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need help choosing sliding patio door
Susan
January 15, 2013 in Design Dilemma
we have 8 patio doors on the back of our house, a 78' built contemporary on a lake.
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PRO
Cynthia Taylor-Luce
Wow, that is impressive. What help do you need? If I were you I'd visit local showrooms where they sell windows and doors and see the difference in features and styling and price and then make a decision.
January 15, 2013 at 8:17PM   
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Scott Design, Inc.
In looking at your home from afar, I am making an assumption that several of the 8 doors (if not all) are placed next to each other and provide access to your terrace with dramatic views of the lake. With all of those openings in close proximity to one another, would you consider folding glass wall panels that not only expand appreciation of your beautiful surroundings but "bring them into" your living space! They have both contemporary and transitional styling. I have attached a photo from the Nanawall website. It's a high end product with high performance (NFRC and Energy Star) ratings. http://www.nanawall.com
January 15, 2013 at 11:32PM     
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Dytecture
What a great setting ! Does the weather allow complete openness between the indoor and outdoor? Or are the patio doors going to be more 'standard' installation?


January 16, 2013 at 6:03AM   
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angela428
I love all the new push across doors, but my most favorite is glass garage doors and they work great and yes you can pull across a screen, and the rollers are inside a beam they build that can come down. It is the best, press the button and up it goes, press a button and out comes the screen. Take a look, it is beautiful, fun and different.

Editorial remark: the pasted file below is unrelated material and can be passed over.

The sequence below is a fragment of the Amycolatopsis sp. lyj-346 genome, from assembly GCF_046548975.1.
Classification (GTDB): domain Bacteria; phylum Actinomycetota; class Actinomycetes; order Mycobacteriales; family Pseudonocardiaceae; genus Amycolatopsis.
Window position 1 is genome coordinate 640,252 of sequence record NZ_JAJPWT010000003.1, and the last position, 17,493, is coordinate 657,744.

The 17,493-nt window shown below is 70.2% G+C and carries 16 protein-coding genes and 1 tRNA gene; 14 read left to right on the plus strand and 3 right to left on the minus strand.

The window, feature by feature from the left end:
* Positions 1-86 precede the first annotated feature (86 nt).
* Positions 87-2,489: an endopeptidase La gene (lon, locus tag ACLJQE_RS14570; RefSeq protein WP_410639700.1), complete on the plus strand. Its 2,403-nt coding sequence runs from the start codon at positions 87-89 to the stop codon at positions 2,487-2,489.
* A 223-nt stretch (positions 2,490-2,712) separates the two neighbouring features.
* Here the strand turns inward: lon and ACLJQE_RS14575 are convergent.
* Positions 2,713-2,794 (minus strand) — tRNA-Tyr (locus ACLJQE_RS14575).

And, do you need all these doors? Or can you do a giant window? And, then the window could have work done on it, leaded or sand blasted etc.

Also, if you have visited New York Museum Of Natural History the new pavilion, I believe Rose Pavilion designed by Polshek and the glass is very very clear, no green, they have taken the iron out. The same at the Pyramid in Paris at the Louvre the glass is crystal clear.
The reason, I bring this up is your vistas look beautiful and this glass shows color unbelievably- like artwork or a painting everywhere you look. Check it out.
Thank you for showing the picture. Being a little closer would help.
COConsultants
January 16, 2013 at 6:19AM   
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Ingrained woodworking Inc
I agree with cynthia, visiting showrooms are a great place to start. Many options these days from clad vs vinyl vs fiberglass, different glazings, different hardware and finishes. Brands I would recommend are Pella, Marvin, Loewen, kolbe and kolbe. Look into Canadian manufacturers as well. Seen some nice products.
January 16, 2013 at 6:59AM   
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Galle Construction Inc
I agree with the above comments and visit some showrooms. Start with Marvin, they make an excellent sliding door system.
January 16, 2013 at 7:05AM   
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Susan
2 sliders flank the fireplaces on upper and lower levels
And the remaining 4 are for bedrooms 2 on each floor

Being that they are bedrooms comfort and safety are key.
My contractor suggested vinyl, and I'm needing to educate myself quickly to move forward on project.
Doors are not std in size which increases delivery time as well as cost.
January 16, 2013 at 12:13PM   
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Ingrained woodworking Inc
Vinyl clad may be fine. All vinyl is not the best choice. Good for a budget but quality is mid grade. Look at Marvin's website. They have good lead times.
January 16, 2013 at 5:16PM     
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Scott Design, Inc.
I agree with Ingrained Woodworking Inc. Marvin is a very good product. They have a sliding patio door that works well in a contemporary setting. One thing to remember is that a sliding door "clear opening width" (the space you have to walk thru) is approximately 2" less than the same size french door opening. This is due to the shape of the sliding door handle that keeps the door from going all the way back. If the overall width is 5' then this difference can be problematic for the doors on the first floor which I'm assuming will be used frequently by guests and serving with trays. This difference has less of an impact as the door size (6', 6'6", 7', etc) increases.